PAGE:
2012/06/23 § 1 Comment
On the theme of leftovers
Fryday 16 June in the Year 1681
Wooden rafters consumed by fire, its greyed skin smolders in the shit-filled enclosure. Parliament Street, rich in history, in the wee hours, the silence snapped by the shouts of whiskeyed late-night revellers, “The elephant is on fire!” In flux they attempt to open the doors. Heat and smoke keeps them away.
Terrific bellows, short then long, the pained creature batters the walls in vain, as the fire brigade men on their engine wheel into sight. The entire building in flames, the men pump and spray, Wilkins, the owner curses them on to save his prize exhibit.
At a penny a view the elephant is too rich for the blood of most locals, who instead satisfy themselves with a glimpse of the corded trunk as it snakes out the barred window above the thick oak doors. “Bring us to see the effelant,” a young girl asks her father, and the poor man shakes his head and rubs her ringleted head.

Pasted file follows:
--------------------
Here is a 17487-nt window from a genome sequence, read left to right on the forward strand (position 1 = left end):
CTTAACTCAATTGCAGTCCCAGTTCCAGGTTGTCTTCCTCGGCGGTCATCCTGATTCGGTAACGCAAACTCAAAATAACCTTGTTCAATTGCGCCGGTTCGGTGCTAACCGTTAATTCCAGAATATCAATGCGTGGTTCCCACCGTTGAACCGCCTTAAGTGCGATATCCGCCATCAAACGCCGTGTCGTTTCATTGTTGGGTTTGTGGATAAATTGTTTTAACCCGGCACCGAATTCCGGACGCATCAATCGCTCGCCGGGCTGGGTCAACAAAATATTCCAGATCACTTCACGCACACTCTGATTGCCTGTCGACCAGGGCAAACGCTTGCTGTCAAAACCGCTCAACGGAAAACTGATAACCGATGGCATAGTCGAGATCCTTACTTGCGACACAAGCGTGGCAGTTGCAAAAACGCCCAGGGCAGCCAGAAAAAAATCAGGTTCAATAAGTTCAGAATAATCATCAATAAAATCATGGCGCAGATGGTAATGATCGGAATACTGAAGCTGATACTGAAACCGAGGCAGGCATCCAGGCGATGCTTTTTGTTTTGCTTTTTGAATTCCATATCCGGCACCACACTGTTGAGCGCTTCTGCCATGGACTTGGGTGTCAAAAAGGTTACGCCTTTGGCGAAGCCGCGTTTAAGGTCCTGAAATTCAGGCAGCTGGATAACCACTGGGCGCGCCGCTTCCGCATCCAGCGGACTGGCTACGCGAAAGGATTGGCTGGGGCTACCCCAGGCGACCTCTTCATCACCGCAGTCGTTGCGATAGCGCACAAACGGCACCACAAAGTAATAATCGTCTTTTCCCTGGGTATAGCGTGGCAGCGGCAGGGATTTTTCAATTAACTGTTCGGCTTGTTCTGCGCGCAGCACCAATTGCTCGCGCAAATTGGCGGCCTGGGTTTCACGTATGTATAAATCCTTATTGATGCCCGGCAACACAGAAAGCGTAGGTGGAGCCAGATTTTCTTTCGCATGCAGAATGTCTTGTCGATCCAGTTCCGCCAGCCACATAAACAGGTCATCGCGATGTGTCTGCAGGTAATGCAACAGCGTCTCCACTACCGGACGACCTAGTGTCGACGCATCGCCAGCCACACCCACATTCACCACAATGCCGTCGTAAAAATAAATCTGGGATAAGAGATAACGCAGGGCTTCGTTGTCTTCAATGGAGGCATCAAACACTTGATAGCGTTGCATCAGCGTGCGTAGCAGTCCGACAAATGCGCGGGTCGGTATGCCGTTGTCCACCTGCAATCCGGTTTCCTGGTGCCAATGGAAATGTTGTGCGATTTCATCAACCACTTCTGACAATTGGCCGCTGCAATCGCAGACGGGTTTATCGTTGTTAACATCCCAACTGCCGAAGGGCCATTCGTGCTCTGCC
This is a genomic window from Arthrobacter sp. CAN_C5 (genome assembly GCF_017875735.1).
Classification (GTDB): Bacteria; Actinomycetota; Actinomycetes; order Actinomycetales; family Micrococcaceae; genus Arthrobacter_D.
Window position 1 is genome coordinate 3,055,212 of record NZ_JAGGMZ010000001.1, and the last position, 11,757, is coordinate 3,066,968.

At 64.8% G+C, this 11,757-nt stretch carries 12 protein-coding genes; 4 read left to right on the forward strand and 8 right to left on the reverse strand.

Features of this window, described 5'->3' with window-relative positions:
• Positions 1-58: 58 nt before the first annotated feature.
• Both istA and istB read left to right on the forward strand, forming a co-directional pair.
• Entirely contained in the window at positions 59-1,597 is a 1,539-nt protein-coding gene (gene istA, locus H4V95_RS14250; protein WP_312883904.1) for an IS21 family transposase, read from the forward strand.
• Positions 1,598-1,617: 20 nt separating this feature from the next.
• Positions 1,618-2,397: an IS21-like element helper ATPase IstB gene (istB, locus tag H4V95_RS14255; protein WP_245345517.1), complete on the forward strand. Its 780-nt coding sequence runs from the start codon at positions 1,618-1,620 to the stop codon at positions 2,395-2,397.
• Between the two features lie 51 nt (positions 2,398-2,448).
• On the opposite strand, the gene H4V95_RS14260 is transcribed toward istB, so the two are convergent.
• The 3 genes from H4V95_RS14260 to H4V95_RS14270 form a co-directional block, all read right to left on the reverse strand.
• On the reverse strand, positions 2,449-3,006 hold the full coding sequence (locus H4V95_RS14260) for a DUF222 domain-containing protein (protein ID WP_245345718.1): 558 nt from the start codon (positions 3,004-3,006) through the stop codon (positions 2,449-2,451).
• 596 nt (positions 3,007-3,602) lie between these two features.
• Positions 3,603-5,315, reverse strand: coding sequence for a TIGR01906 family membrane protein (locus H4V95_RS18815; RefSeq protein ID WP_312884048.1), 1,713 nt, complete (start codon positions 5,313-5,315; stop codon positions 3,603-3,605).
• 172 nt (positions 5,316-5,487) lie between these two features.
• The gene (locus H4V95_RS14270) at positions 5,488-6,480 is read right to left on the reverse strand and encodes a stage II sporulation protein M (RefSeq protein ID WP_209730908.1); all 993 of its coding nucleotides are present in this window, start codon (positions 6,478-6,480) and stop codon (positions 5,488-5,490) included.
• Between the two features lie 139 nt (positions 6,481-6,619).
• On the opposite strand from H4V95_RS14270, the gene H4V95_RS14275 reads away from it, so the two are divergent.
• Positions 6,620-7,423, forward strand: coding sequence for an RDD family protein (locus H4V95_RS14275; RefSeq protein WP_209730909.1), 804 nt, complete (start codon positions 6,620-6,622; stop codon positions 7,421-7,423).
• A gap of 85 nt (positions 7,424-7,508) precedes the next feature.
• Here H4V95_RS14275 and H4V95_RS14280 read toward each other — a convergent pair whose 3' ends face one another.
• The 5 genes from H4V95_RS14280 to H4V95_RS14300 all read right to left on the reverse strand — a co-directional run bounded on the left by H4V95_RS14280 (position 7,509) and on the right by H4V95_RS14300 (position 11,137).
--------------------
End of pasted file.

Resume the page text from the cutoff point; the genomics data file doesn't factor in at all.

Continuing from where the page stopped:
In daylight, hungry canines run the street crazed with the smell of roast flesh. Wilkins runs a hand against the huge beast’s nap, dust rising in a cloud. He shakes his head, takes a drag from his cigarette, and wonders if a specialist could save the skeleton for display purposes. A scrap of hide flakes away in his hand and with it all pretense.
James Claffey hails from County Westmeath, Ireland, and lives on an avocado ranch in Carpinteria, CA. His work appears in many places including The New Orleans Review, Connotation Press, A-Minor Magazine, Literary Orphans, and Scissor & Spackle. His blog is at www.jamesclaffey.com.